Here we examine forgetting, the other side of learning and memory. We don’t remember everything we want to, which can be annoying or even more troublesome, but we also don’t remember many things we don’t need to. This is also important. Forgetting is a critical component in our processing of information. Can you imagine what it would be like to never forget anything?
Use the Excelsior College Virtual Library to find an article on forgetting in a psychological journal. Make sure you include the entire citation for the article you chose.
Discuss the article you found on forgetting. Summarize the major points of the article. Explain how forgetting was measured. Discuss the variables that influenced forgetting.
Memory research typically focuses on the types of information that gets encoded, stored, and retrieved. Chance (2014) contends that there is no consensus on the number of types of memory or the terminology used when talking about memory. In this module, you will learn about several types of learning including short-term memory, long-term memory, declarative memory, and nondeclarative memory.
Short-term memory and long-term memory involve the timing between learning information and recalling that information. Short-term memory is also known as working memory. The time between the learning experience and the recall of the information being learned is relatively short. Chance (2014) asserts that the time limit for short-term memory is a matter of seconds to a minute. An example of short-term memory would be when you try to remember a telephone number long enough so you can dial the telephone. You are using your short-term memory in this case. Long-term memory involves a long span of time between the learning experience and the recall of information. The time span of long-term memory can be years or even decades. An example of long-term memory is an adult recalling the trip he or she took as a 5-year-old child to Walt Disney World. The adult remembers the learning experience and may even be able to give you a detailed account of the trip.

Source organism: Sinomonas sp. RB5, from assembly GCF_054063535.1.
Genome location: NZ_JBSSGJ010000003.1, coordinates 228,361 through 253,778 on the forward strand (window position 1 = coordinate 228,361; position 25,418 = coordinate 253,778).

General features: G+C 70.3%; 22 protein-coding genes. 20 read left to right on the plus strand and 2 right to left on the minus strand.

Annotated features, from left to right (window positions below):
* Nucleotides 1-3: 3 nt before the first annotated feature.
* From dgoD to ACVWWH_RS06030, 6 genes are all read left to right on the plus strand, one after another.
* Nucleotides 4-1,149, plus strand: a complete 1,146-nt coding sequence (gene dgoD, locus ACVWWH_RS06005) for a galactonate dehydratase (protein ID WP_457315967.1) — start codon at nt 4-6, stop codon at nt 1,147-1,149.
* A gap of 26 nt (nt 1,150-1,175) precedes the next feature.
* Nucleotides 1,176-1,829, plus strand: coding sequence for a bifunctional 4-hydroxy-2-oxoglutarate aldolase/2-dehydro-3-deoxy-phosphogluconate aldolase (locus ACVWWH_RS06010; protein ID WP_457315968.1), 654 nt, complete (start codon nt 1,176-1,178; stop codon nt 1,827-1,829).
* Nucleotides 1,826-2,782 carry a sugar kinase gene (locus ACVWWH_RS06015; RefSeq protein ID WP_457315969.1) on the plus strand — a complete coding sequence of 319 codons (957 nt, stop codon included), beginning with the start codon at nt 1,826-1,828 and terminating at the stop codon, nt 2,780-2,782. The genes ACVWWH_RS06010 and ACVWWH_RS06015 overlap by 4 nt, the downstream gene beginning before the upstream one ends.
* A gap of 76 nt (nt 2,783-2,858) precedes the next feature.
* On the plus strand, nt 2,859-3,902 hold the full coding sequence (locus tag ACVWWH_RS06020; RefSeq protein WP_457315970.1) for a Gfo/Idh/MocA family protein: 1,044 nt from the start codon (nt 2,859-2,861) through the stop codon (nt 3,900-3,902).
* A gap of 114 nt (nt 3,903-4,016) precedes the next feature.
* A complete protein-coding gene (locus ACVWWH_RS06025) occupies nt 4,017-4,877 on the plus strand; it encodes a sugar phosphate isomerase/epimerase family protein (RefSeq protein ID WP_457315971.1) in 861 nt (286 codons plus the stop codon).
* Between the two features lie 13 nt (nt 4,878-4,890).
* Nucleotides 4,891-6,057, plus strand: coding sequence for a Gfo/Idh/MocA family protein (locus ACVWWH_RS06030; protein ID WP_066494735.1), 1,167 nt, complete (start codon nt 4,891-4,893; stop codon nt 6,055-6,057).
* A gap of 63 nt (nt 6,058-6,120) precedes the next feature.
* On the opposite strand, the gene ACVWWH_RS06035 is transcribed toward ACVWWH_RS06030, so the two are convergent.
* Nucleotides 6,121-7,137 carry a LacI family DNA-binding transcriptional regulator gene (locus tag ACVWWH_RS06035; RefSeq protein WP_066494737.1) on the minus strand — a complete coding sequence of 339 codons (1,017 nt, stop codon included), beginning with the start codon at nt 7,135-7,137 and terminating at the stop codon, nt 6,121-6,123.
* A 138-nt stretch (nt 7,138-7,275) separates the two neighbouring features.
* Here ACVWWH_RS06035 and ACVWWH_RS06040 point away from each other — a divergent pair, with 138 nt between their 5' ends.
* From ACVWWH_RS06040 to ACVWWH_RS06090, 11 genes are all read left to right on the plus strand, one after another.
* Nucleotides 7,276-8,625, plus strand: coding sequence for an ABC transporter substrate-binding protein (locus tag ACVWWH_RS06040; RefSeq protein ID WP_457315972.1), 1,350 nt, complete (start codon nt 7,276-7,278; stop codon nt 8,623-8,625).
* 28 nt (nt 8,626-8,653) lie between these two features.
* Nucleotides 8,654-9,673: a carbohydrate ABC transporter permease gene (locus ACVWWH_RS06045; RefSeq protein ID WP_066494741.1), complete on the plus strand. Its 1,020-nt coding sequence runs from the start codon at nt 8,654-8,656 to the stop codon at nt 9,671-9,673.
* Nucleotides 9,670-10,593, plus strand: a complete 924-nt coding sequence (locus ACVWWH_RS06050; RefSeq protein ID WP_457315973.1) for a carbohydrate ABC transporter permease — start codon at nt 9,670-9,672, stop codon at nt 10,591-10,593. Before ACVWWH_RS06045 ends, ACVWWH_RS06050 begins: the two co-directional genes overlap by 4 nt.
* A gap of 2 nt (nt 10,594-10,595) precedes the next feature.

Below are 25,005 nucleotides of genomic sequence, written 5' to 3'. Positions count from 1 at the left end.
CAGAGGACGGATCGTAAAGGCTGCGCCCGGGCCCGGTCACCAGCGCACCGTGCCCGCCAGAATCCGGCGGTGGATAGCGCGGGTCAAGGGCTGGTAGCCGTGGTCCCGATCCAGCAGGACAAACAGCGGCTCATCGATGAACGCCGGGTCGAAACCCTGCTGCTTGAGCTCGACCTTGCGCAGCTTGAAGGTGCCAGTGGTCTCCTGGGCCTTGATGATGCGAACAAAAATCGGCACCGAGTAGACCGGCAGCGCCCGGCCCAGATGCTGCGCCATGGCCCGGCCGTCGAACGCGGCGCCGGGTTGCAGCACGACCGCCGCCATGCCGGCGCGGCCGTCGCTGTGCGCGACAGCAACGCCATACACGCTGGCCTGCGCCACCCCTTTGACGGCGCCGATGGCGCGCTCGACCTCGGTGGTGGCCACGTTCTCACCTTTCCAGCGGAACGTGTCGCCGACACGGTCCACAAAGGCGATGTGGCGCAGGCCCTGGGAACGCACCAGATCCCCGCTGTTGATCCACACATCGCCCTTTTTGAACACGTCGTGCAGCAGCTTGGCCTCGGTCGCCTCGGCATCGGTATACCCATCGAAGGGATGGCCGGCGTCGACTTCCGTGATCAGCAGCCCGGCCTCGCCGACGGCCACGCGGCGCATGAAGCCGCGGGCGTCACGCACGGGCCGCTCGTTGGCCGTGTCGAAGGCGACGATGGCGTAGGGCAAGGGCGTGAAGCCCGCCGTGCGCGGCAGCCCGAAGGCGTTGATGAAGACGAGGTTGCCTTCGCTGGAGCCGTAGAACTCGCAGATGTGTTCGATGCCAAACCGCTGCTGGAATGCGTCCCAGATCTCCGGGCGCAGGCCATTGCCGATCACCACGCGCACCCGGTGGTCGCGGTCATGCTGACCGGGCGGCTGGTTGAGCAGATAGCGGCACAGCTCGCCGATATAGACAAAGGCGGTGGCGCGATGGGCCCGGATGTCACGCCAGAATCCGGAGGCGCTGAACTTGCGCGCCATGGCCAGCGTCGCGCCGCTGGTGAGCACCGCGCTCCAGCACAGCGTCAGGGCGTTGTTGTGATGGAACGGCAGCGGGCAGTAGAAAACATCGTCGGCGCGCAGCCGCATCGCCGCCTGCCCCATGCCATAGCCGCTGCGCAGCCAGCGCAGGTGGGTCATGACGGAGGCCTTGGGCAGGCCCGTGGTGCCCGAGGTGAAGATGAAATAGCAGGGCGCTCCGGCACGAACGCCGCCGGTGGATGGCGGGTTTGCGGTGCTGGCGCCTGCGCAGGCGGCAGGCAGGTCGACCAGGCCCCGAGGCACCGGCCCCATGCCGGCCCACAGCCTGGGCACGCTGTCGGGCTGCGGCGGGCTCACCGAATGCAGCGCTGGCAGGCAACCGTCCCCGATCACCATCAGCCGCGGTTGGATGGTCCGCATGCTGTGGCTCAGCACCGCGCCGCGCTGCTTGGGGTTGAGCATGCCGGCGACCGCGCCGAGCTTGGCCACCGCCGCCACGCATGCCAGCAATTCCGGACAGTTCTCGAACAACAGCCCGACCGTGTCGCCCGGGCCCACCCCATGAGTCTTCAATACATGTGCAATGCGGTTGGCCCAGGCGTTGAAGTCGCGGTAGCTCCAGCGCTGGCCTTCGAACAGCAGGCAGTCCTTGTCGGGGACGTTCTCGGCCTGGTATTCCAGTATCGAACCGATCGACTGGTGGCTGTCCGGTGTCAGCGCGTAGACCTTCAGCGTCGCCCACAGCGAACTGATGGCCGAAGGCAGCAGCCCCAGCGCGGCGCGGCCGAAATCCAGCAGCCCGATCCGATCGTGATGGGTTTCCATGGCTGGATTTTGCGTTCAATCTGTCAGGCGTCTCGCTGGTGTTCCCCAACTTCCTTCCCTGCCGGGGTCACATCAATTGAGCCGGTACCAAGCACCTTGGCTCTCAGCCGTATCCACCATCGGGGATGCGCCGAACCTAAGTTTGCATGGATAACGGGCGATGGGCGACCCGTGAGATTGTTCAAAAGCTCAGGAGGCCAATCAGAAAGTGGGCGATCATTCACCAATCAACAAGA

Declarative memory and nondeclarative memory involve the types of information that is encoded, stored, and retrieved. Declarative memory deals with information that can be expressed in words. Information learned in school tends to utilize declarative memory. There are several types of declarative memory: episodic memory, autobiographical memory, semantic memory, etc. Nondeclarative memory involves information that cannot be expressed. A person typically does not know that they know a given fact or tidbit of information when using nondeclarative memory. The most commonly known type of nondeclarative memory is procedural memory. You will learn more about these types of memory and about how forgetting affects learning and memory as you read through Chapter 12 of the Chance (2014) text.
Learning plays a vital role in behavior; both animal and human behavior. In order to truly understand behavior, you must understand learning. Learning can only be understood if you know the limits of learning. There are many limits to learning. Chapter 13 in the Chance (2014) text discusses several limits of learning. Whether it is physical characteristics, heredity, neurological, or any other limitation, animal and human behavior can be limited by various factors.
The researchers explore the issue of directed forgetting that one undertakes to control their memory to remember pertinent details and forget those that are designated irrelevant. The authors examined the mechanisms used by individuals for direct forgetting in the context of working memory. The first experiment was to investigate the effect of articulatory suppression, attention-demanding and rehearsal-reducing secondary